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Jonathan Glennie Senior research fellow Seoul, 13-15 May 2013 MICs and the future of development cooperation.

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Presentation on theme: "Jonathan Glennie Senior research fellow Seoul, 13-15 May 2013 MICs and the future of development cooperation."— Presentation transcript:

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2 Jonathan Glennie Senior research fellow Seoul, May 2013 MICs and the future of development cooperation

3 1.The MIC category in a changing international context 2.Implications for international development cooperation: 2 scenarios 3

4 ) 1.The MIC category in a changing international context 4

5 Human development and income/capita (Hans Rosling) 5

6 Arbitrary (and stingy) cut-off points Middle income countries Low income (LIC) Lower middle income (LMIC) Upper middle income (UMIC) High income (HIC) $1000 or less $ $4000 $ $12500 $12500 or more 6 “Is it not time for these arcane income thresholds for ‘graduating’ from ‘low-income’ status to be laid to rest?” Martin Ravallion, Director, Development Research Group, The World Bank

7 Countries graduating to MIC status since 2000 (There are now only about 30 LICs left) 7

8 Historically, progression has not been linear LIC LMIC UMIC HIC LDC World

9 Annual world GDP (PPP) growth rate (3-year moving average) 9

10 The end of poverty? 10 (Source: World Bank)

11 Where do poor people live? (Sumner A, “Another bottom billion”, 2010) 11

12 Poverty is persistent in fragile states (Kharas and Rogerson, “Horizon 2025”, 2012) 12

13 Aid from MICs is about $15bn and rising (plus much non-monetised) 13

14 SSC and private funds are complementing traditional “aid” 14

15 Post 2015 = Sustainable development 15 (Green D. From Poverty to Power, Oxfam, 2012)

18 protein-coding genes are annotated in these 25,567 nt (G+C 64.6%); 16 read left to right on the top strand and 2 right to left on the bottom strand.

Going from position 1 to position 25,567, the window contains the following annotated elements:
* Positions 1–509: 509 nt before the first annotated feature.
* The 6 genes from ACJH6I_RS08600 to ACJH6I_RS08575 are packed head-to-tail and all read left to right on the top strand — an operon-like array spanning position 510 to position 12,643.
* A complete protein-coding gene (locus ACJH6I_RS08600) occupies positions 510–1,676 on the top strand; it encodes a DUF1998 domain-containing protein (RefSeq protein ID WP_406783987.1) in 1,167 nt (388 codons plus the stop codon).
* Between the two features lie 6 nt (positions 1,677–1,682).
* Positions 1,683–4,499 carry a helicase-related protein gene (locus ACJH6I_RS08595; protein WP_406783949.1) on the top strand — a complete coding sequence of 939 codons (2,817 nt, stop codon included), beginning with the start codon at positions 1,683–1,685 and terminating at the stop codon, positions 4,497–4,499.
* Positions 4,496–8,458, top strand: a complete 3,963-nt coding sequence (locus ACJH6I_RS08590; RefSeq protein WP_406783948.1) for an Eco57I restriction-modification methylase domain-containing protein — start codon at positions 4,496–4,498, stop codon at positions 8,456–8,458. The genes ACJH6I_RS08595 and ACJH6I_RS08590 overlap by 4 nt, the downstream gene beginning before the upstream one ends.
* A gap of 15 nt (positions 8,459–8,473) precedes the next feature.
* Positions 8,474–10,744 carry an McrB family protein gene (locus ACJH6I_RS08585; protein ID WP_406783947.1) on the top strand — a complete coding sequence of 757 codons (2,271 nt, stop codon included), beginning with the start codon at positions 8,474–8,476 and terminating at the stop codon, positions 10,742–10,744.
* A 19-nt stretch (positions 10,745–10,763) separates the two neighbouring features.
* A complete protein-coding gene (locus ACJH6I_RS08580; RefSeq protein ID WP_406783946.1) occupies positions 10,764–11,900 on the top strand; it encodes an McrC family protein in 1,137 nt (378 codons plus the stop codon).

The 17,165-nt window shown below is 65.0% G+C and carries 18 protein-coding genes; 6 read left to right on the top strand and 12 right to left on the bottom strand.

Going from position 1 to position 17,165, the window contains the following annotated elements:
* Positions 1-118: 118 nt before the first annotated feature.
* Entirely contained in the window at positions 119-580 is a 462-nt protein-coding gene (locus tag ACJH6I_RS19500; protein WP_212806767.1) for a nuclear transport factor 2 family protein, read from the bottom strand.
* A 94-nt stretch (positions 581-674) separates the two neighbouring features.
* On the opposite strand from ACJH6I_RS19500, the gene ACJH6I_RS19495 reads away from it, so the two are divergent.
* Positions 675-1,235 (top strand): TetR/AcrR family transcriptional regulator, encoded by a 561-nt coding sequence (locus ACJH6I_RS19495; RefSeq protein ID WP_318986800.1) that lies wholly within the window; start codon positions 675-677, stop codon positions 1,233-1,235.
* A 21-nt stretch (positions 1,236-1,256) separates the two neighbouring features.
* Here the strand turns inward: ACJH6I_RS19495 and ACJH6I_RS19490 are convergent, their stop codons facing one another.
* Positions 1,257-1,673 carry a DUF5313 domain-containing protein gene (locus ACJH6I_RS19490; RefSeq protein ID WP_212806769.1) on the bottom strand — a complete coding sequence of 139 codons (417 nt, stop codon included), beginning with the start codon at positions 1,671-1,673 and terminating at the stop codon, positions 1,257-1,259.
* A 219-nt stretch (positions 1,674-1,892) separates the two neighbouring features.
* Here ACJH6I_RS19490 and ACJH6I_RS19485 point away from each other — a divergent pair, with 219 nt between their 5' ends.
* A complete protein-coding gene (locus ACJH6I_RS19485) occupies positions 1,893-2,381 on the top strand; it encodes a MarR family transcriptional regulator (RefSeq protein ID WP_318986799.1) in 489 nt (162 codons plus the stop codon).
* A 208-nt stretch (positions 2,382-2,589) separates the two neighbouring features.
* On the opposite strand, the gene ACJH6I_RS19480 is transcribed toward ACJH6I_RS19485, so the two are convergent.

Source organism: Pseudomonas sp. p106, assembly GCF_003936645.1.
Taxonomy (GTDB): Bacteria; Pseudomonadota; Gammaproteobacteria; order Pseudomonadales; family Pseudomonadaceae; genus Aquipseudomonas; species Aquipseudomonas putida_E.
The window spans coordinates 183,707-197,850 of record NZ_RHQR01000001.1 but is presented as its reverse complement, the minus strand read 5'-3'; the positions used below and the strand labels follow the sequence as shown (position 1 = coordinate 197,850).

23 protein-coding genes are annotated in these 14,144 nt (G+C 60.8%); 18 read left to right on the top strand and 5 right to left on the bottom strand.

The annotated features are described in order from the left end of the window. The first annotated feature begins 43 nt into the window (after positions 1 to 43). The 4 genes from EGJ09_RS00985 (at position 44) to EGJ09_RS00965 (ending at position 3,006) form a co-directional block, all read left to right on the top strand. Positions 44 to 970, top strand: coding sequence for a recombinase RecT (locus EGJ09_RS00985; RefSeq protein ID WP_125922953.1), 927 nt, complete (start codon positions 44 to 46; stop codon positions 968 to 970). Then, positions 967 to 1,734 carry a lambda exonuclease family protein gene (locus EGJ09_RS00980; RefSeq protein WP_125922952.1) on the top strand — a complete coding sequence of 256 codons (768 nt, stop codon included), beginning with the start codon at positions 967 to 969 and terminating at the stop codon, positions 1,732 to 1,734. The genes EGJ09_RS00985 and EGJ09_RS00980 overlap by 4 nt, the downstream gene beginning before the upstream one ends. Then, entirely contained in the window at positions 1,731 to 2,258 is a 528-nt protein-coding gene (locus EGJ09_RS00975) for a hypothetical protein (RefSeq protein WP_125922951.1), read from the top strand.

16 An expanding set of objectives Already agreed goalsPossible future goals MDGsClimate finance SDGsBroader Poverty eradication Adaptation and mitigation Equitable use of natural resources and ecosystem management e.g. forests, oceans E.g. technological connectivity, security 16 “Development only really begins when extreme poverty is eradicated.” Adolf Kloke-Lesch, former managing director at GIZ, Germany

17 2. Implications for development cooperation 17

18 Development cooperation Financial and non-financial 18 (Glennie J, “From Poverty Eradication to Sustainable Development”, 2012)

19 Recap 1.New context (power and poverty) 2.New actors/flows (public and private) 3.New challenges (planetary limits) 19

20 Scenario 1: Traditional view Aid declines in the medium term Half of remaining LICs likely to “graduate” in next ten years, leaving only fragile states (and making MIC category even less useful) MICs will graduate from grants towards loans and blended finance, private flows Normal trading relations emerge between countries Aid becomes history 20 “There is basically no role for international development cooperation in middle income countries.” Paul Collier, author of “The Bottom Billion”

21 Scenario 2: Challenging orthodoxy A transformation in international public finance Orthodox definitions of poverty are narrow, the MIC category is arbitrary; global inequalities are still vast; most poor people today live in middle income countries International presence (incl. civil society) can prove crucial for incentivising the kind of progress necessary in MICs Sustainable Development and Global Public Goods emerge as the major framing theories of the 21 st century – MICs need to develop more sustainably = more expensive “Non-traditional” sources of development finance continue to proliferate including: South-South Cooperation; Innovative sources (taxes); Private funds 21 “the evaluation [of aid to Colombia] found that in certain fields – such as the environment, institutional strengthening, and productive system support, as well as problems related to the struggle against inequality, internal displacement and human rights violations – the selective use of aid financing, expertise and shared experience was ‘a determining factor in achieving better development results’” (Wood et al, 2011) “What is relevant is not so much the direct effect of the amount of resources channelled by aid, but the role that international cooperation may play in modifying the framework of incentives in which agents operate.” Jose Antonio Alonso, Complutense

22 The vast majority of poor people continue to live in Low Aid Countries 22 (Glennie J, What if ¾ of the world’s poor live (and have always lived) in Low Aid Countries”, 2012)

23 10 most poor-populous countries 23

24 Aid to MICs is likely to be increasingly effective (VFM) 24 Effectiveness (Glennie J, “The role of aid to MICs, 2011)

25 A global public sector: mutual benefit, mutual cost 25

26 odi.org.uk Thanks for listening.


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